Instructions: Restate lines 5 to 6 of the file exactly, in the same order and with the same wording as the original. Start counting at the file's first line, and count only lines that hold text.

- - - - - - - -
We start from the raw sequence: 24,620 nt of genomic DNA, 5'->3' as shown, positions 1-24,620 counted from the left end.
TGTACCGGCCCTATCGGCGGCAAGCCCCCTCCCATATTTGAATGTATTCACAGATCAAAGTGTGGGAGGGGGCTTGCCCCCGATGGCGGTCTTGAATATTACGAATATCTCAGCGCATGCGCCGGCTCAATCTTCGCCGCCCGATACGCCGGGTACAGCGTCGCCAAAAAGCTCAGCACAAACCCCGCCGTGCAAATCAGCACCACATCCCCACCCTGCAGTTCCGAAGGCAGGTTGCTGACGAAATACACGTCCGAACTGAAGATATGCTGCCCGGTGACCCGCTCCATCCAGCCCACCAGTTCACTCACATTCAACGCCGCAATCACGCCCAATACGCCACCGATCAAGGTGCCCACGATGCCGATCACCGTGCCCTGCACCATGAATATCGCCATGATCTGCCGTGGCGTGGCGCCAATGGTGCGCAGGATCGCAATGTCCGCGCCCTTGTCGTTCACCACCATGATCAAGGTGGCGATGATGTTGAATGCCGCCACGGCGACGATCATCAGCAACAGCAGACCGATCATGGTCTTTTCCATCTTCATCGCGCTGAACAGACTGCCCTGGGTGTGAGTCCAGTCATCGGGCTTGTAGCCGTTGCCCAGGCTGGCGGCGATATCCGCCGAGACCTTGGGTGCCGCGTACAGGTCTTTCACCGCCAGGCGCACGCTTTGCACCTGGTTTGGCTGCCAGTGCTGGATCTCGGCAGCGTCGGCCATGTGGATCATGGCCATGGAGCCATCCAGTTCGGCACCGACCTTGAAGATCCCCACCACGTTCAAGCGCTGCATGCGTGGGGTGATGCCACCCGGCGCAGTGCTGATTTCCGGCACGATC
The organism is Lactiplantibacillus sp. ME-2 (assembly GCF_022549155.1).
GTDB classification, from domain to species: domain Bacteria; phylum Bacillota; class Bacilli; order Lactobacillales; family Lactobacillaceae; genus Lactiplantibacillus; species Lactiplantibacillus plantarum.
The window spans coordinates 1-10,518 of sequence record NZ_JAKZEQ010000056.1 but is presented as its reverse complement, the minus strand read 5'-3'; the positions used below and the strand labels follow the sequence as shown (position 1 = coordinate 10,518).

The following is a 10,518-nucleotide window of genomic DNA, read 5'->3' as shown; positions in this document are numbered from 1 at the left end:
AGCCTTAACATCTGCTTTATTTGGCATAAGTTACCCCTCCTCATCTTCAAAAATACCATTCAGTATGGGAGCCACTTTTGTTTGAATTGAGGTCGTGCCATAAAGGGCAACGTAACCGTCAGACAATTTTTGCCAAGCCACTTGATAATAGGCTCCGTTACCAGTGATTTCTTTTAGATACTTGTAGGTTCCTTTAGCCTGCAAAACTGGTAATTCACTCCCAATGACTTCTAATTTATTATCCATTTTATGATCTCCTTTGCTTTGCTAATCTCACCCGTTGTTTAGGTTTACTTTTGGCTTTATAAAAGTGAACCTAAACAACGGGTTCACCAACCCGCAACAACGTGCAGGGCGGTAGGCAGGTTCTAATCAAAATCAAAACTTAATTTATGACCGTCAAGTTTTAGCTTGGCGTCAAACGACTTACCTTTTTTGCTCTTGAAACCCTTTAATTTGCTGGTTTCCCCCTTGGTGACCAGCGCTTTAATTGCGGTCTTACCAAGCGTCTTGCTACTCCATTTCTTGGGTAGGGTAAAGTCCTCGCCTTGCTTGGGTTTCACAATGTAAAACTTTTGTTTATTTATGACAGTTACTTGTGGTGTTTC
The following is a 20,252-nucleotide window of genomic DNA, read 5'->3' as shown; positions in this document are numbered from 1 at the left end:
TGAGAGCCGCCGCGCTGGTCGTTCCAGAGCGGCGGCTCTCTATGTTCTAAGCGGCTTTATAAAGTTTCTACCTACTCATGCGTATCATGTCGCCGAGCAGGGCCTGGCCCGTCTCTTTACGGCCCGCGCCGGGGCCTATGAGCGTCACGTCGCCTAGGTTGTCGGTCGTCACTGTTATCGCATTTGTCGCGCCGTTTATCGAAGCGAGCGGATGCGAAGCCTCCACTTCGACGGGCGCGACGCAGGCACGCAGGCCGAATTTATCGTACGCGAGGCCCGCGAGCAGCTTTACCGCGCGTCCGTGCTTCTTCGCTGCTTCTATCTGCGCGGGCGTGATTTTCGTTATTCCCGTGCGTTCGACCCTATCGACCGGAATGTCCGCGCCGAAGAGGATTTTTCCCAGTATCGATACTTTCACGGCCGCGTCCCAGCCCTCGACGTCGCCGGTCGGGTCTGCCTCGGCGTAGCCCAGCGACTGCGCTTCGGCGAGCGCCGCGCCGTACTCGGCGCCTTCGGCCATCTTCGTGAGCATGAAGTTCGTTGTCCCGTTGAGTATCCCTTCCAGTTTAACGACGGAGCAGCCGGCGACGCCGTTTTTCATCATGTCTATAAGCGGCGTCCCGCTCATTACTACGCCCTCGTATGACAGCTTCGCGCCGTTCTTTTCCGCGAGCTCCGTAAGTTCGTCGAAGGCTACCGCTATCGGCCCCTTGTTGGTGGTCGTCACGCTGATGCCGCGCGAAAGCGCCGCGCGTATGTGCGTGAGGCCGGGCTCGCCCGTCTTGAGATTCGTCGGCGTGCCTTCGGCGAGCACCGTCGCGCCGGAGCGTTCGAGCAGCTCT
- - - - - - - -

The window spans coordinates 1-10,518 of sequence record NZ_JAKZEQ010000056.1 but is presented as its reverse complement, the minus strand read 5'-3'; the positions used below and the strand labels follow the sequence as shown (position 1 = coordinate 10,518).

The following is a 10,518-nucleotide window of genomic DNA, read 5'->3' as shown; positions in this document are numbered from 1 at the left end: